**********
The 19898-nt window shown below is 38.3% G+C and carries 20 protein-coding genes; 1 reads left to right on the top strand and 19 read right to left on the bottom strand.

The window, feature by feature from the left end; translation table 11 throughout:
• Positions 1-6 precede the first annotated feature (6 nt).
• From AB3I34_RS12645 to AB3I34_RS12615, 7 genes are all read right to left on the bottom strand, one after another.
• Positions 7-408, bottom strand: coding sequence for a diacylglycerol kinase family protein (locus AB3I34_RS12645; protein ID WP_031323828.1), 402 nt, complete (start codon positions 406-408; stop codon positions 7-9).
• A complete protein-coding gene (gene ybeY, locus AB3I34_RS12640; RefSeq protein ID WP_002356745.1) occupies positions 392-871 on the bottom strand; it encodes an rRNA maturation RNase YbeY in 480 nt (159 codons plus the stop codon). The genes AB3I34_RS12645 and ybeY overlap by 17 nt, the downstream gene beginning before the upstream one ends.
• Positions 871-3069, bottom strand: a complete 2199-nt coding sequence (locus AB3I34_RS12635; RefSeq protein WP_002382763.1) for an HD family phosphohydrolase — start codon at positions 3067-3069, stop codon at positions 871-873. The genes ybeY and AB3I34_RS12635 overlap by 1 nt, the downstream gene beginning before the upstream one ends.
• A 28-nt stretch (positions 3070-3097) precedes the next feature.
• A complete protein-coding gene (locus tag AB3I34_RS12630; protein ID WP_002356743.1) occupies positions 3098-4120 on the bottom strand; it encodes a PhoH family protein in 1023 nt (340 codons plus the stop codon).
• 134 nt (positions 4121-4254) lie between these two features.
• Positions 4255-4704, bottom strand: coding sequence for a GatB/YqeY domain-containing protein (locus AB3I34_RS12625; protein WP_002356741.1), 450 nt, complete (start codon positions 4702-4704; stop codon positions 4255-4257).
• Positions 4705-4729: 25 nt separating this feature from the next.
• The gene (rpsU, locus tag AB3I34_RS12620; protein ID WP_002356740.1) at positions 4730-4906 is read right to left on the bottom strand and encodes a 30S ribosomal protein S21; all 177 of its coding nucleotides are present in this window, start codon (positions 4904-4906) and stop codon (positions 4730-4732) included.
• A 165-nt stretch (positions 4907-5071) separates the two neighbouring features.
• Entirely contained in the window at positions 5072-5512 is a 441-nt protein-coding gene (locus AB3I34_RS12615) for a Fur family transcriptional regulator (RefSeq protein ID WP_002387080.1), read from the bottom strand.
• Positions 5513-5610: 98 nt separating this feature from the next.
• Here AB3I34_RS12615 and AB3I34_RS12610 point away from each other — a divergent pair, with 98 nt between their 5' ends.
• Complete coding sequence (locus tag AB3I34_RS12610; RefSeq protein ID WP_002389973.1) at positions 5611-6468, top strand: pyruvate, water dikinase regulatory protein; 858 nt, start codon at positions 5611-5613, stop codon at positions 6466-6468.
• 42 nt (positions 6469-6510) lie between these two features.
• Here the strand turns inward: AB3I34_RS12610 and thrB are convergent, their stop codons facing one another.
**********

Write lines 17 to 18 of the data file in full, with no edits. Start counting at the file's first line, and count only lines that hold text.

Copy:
• Here AB3I34_RS12615 and AB3I34_RS12610 point away from each other — a divergent pair, with 98 nt between their 5' ends.
• Complete coding sequence (locus tag AB3I34_RS12610; RefSeq protein ID WP_002389973.1) at positions 5611-6468, top strand: pyruvate, water dikinase regulatory protein; 858 nt, start codon at positions 5611-5613, stop codon at positions 6466-6468.